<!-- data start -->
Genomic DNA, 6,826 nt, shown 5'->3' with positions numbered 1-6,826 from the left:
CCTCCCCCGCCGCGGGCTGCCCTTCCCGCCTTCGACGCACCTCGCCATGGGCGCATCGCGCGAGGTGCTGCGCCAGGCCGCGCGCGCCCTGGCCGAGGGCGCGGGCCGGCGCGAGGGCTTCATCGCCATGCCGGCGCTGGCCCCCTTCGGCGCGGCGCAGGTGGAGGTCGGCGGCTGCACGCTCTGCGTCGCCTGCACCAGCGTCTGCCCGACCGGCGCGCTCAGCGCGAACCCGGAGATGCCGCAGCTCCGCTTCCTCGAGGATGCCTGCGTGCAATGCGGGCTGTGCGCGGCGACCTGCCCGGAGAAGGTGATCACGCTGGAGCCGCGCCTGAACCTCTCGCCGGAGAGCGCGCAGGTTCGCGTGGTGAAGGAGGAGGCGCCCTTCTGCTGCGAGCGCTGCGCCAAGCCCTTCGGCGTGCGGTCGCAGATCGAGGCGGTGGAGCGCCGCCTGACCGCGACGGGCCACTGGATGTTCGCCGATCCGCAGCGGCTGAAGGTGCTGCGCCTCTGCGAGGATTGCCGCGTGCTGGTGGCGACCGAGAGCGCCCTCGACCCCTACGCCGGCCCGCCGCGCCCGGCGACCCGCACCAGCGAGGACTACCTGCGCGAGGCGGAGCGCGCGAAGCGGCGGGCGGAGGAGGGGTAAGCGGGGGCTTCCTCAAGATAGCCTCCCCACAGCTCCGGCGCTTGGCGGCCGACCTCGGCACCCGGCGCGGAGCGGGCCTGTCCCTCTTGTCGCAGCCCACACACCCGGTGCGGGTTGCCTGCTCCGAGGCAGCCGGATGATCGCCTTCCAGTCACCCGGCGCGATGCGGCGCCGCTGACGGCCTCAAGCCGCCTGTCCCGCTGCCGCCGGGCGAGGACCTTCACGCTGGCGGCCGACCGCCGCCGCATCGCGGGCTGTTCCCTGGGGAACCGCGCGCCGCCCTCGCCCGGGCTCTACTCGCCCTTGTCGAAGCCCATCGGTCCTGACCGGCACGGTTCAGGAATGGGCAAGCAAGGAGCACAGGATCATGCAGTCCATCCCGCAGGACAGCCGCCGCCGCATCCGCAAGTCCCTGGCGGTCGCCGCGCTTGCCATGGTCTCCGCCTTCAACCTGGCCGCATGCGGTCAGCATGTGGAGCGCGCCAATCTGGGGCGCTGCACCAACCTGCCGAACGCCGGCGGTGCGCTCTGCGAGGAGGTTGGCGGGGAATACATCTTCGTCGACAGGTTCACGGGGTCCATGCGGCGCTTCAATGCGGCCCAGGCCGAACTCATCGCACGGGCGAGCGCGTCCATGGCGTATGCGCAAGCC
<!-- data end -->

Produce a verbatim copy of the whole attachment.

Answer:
Genomic DNA, 6,826 nt, shown 5'->3' with positions numbered 1-6,826 from the left:
CCTCCCCCGCCGCGGGCTGCCCTTCCCGCCTTCGACGCACCTCGCCATGGGCGCATCGCGCGAGGTGCTGCGCCAGGCCGCGCGCGCCCTGGCCGAGGGCGCGGGCCGGCGCGAGGGCTTCATCGCCATGCCGGCGCTGGCCCCCTTCGGCGCGGCGCAGGTGGAGGTCGGCGGCTGCACGCTCTGCGTCGCCTGCACCAGCGTCTGCCCGACCGGCGCGCTCAGCGCGAACCCGGAGATGCCGCAGCTCCGCTTCCTCGAGGATGCCTGCGTGCAATGCGGGCTGTGCGCGGCGACCTGCCCGGAGAAGGTGATCACGCTGGAGCCGCGCCTGAACCTCTCGCCGGAGAGCGCGCAGGTTCGCGTGGTGAAGGAGGAGGCGCCCTTCTGCTGCGAGCGCTGCGCCAAGCCCTTCGGCGTGCGGTCGCAGATCGAGGCGGTGGAGCGCCGCCTGACCGCGACGGGCCACTGGATGTTCGCCGATCCGCAGCGGCTGAAGGTGCTGCGCCTCTGCGAGGATTGCCGCGTGCTGGTGGCGACCGAGAGCGCCCTCGACCCCTACGCCGGCCCGCCGCGCCCGGCGACCCGCACCAGCGAGGACTACCTGCGCGAGGCGGAGCGCGCGAAGCGGCGGGCGGAGGAGGGGTAAGCGGGGGCTTCCTCAAGATAGCCTCCCCACAGCTCCGGCGCTTGGCGGCCGACCTCGGCACCCGGCGCGGAGCGGGCCTGTCCCTCTTGTCGCAGCCCACACACCCGGTGCGGGTTGCCTGCTCCGAGGCAGCCGGATGATCGCCTTCCAGTCACCCGGCGCGATGCGGCGCCGCTGACGGCCTCAAGCCGCCTGTCCCGCTGCCGCCGGGCGAGGACCTTCACGCTGGCGGCCGACCGCCGCCGCATCGCGGGCTGTTCCCTGGGGAACCGCGCGCCGCCCTCGCCCGGGCTCTACTCGCCCTTGTCGAAGCCCATCGGTCCTGACCGGCACGGTTCAGGAATGGGCAAGCAAGGAGCACAGGATCATGCAGTCCATCCCGCAGGACAGCCGCCGCCGCATCCGCAAGTCCCTGGCGGTCGCCGCGCTTGCCATGGTCTCCGCCTTCAACCTGGCCGCATGCGGTCAGCATGTGGAGCGCGCCAATCTGGGGCGCTGCACCAACCTGCCGAACGCCGGCGGTGCGCTCTGCGAGGAGGTTGGCGGGGAATACATCTTCGTCGACAGGTTCACGGGGTCCATGCGGCGCTTCAATGCGGCCCAGGCCGAACTCATCGCACGGGCGAGCGCGTCCATGGCGTATGCGCAAGCC